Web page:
Utilizing Social Media as an Immigration Screening Tool Penn State Law Review Online Companion Penn State Law Review

Utilizing Social Media as an Immigration Screening Tool

As technology advances, social media has increasing influence on the way people communicate. Terrorist organizations use social media to disseminate propaganda, organize attacks, and recruit members. Their online presence covers multiple platforms and vast audiences. The San Bernardino attack in December of 2015 prompted government leaders to consider the effective use of social media to prevent or gather information on threats to the nation’s security. On December 15, 2015, Senator Jeanne Shaheen of New Hampshire led a letter that called for the Department of Homeland Security (DHS) to conduct social media background checks as a part of the screening process for U.S. visa determinations. The letter refers to the content of social media profiles as “critical background information”.[1]

This prompted DHS to develop a task force to identify how social media was already utilized by the department and to discover possible strategies to be implemented by DHS in the future.[2] The task force, led by top officials from DHS, Immigration Customs Enforcement (ICE), and United States Customs and Immigration Services (USCIS), developed pilot programs to test the effectiveness and viability of utilizing social media as a screening tool to supplement existing methods of conducting background checks. The pilot programs asked those seeking entrance to the United States for their social media profiles on a purely voluntary basis. An automated computer system, the name of which has been redacted, then screened the profiles for specific seeds of information.

A redacted Inspector General’s report issued on February 27, 2017 discusses the methods and findings of these pilot programs. The report concludes that the pilots cannot be used to develop department-wide screening tools because there is no way to measure their effectiveness or ensure that desired outcomes would be reached. The main issue with the pilots was the low “match confidence” innate to the screening tools utilized.[3] Match confidence refers to the probability that the social media accounts identified by the screening tools actually belong to the people applying for admittance to the United States. Because of the tools’ low match confidence, officers had to manually check the results which proved timely and intensive.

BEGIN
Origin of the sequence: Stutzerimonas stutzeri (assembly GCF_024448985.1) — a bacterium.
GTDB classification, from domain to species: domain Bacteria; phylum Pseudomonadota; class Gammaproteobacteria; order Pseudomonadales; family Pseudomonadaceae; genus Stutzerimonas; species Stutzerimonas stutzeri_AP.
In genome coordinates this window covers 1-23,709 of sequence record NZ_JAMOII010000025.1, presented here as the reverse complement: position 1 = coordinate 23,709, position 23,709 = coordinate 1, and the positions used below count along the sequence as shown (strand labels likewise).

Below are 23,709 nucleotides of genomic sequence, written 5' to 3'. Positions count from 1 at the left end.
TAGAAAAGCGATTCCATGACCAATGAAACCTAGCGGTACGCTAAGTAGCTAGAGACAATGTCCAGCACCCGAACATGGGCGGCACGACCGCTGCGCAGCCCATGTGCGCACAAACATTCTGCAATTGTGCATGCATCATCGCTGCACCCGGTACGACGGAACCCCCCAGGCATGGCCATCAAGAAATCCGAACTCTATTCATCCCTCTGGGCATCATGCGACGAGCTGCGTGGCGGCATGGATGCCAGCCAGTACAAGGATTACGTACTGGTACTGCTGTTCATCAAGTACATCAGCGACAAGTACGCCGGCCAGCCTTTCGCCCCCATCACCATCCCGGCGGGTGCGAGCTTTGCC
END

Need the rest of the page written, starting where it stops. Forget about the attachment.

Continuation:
There has not yet been any action taken to implement a procedure for requesting social media profiles from individuals seeking admission into the United States. DHS currently utilizes social media for over 30 unique operational and investigative purposes which could expand as demands for greater vetting increase. However, privacy and civil liberty concerns could arise if DHS or the President through an Executive Order enact a procedure that requires individuals with profiles to provide identifying information. Each social media platform has its own privacy policy and user agreement so developing a uniform procedure could be difficult. However, it can be argued that if DHS or other agencies were only accessing information that has been made public by the individual, no invasion of privacy has occurred since that individual made the choice to make the information accessible to the public. DHS maintains that their use of social media information is limited only to publicly available information and is therefore compliant with the Privacy Act.[4]

Immigration remains an issue of utmost importance for the Trump administration. The effectiveness of utilizing social media as a component of the vetting process will continue to be revealed as new tactics and policies are developed. In order to develop a process for this new screen technique though, DHS will have to develop pilot programs with clearly identified initiatives, effective measuring tools, and quantifiable results.


[1] Shaheen Leads Letter to DHS Calling for Social Media Background Checks in Visa Screening Process. December 15, 2015, available at https://www.shaheen.senate.gov/news/press/shaheen-leads-letter-to-dhs-calling-for-social-media-background-checks-in-visa-screening-process.

[2] Office of Inspector General Report: DHS’ Pilots for Social Media Screening Need Increased Rigor to Ensure Scalability and Long-term Success. February 27, 2017, available at https://www.oig.dhs.gov/assets/Mgmt/2017/OIG-17-40-Feb17.pdf.

[3] Id.

[4] Department of Homeland Security:Written testimony of I&A Under Secretary Francis Taylor, USCIS Director León Rodriguez, TSA Deputy Administrator Huban Gowadia, ICE Deputy Director Daniel Ragsdale, and CBP Deputy Commissioner Kevin McAleenan for a House Committee on Homeland Security hearing titled “Shutting Down Terrorist Pathways into America”. September 14, 2016, available at https://www.dhs.gov/news/2016/09/14/written-testimony-ia-uscis-tsa-ice-and-cbp-house-committee-homeland-security-hearing.

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